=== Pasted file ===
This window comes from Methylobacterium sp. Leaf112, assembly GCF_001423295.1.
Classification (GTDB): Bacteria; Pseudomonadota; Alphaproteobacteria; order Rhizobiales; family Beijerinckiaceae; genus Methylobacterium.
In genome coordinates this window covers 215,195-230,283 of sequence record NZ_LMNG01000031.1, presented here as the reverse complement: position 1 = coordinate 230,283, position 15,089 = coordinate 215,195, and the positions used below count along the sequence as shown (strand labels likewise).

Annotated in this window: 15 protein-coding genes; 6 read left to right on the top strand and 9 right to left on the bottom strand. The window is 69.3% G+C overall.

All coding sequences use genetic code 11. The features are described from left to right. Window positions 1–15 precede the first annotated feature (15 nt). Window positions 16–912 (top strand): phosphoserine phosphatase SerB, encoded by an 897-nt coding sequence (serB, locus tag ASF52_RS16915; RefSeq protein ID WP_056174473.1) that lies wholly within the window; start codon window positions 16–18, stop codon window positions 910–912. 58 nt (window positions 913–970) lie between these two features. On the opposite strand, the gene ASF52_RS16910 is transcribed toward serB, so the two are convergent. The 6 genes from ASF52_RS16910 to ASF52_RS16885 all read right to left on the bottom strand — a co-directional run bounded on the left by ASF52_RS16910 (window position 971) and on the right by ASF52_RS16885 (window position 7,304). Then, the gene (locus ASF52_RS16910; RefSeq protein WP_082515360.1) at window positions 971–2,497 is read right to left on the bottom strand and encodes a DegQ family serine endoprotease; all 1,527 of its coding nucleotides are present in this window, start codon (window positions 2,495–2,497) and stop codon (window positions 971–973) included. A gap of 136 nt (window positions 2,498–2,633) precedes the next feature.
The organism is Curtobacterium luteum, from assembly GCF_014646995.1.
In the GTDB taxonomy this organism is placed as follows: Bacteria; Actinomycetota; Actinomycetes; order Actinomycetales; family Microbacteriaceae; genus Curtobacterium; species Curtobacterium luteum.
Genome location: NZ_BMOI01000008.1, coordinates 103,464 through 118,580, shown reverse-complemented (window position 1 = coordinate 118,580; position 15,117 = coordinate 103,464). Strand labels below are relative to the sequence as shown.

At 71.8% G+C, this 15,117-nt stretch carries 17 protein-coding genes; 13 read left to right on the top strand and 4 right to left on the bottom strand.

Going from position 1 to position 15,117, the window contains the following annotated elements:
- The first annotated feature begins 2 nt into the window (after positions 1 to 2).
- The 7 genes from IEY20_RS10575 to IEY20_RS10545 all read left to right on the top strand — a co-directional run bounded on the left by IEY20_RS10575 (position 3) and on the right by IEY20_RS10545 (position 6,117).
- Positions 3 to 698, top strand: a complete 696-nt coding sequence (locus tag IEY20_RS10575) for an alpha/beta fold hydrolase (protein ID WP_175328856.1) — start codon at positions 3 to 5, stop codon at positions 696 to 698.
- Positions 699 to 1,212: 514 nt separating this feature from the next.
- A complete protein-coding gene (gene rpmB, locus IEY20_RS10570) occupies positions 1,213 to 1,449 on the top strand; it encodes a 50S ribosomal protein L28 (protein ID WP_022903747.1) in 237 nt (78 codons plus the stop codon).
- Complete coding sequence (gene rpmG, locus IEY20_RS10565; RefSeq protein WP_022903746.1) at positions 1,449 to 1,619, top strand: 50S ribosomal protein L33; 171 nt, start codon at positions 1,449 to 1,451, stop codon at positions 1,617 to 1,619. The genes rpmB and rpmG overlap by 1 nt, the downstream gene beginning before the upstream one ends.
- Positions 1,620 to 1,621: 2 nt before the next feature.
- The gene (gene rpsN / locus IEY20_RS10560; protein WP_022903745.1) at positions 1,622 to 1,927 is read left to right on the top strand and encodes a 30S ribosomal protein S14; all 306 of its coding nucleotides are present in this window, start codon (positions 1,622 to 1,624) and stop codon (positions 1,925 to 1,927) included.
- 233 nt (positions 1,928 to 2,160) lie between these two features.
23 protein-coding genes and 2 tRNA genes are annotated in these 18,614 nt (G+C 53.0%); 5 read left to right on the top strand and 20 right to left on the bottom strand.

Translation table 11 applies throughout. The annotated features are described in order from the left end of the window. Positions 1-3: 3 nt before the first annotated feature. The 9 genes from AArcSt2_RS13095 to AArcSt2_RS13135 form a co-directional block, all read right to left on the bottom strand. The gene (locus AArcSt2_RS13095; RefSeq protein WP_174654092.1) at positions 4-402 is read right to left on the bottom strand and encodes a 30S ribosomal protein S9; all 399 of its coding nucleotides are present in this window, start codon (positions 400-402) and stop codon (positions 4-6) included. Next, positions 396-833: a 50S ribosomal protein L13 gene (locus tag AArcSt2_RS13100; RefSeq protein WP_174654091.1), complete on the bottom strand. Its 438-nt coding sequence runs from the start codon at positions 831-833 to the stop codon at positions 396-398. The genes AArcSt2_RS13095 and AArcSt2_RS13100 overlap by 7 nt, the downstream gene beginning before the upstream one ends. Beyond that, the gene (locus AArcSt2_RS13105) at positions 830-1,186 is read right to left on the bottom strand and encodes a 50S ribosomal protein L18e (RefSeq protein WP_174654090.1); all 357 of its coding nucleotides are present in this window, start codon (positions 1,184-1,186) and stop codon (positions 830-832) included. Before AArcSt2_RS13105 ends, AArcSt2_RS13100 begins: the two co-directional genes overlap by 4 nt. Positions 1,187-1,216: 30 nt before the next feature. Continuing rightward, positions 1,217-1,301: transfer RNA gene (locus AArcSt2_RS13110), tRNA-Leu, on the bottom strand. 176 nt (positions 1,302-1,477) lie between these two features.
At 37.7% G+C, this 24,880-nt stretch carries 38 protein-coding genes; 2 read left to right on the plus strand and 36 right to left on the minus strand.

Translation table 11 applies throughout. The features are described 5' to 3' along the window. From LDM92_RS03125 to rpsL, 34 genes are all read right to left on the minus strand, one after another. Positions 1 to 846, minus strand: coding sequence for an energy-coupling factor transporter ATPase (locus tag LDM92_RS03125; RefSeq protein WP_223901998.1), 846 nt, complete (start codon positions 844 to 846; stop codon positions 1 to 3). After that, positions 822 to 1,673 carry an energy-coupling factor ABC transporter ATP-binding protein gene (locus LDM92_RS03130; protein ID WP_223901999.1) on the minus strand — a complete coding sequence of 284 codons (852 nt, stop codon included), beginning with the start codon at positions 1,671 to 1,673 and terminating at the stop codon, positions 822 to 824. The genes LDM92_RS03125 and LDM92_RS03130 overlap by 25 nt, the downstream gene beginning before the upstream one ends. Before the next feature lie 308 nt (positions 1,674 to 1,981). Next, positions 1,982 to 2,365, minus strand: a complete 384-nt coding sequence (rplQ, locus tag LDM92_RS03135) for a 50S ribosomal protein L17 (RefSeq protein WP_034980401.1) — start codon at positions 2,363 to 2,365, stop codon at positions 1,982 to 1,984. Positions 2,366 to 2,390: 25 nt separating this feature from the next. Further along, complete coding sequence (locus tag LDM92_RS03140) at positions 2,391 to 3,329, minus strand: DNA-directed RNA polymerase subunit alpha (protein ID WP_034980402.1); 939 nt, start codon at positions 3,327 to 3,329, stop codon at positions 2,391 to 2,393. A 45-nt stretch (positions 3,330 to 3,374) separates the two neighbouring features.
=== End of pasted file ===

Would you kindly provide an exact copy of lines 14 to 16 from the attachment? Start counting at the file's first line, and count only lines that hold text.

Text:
- Positions 699 to 1,212: 514 nt separating this feature from the next.
- A complete protein-coding gene (gene rpmB, locus IEY20_RS10570) occupies positions 1,213 to 1,449 on the top strand; it encodes a 50S ribosomal protein L28 (protein ID WP_022903747.1) in 237 nt (78 codons plus the stop codon).
- Complete coding sequence (gene rpmG, locus IEY20_RS10565; RefSeq protein WP_022903746.1) at positions 1,449 to 1,619, top strand: 50S ribosomal protein L33; 171 nt, start codon at positions 1,449 to 1,451, stop codon at positions 1,617 to 1,619. The genes rpmB and rpmG overlap by 1 nt, the downstream gene beginning before the upstream one ends.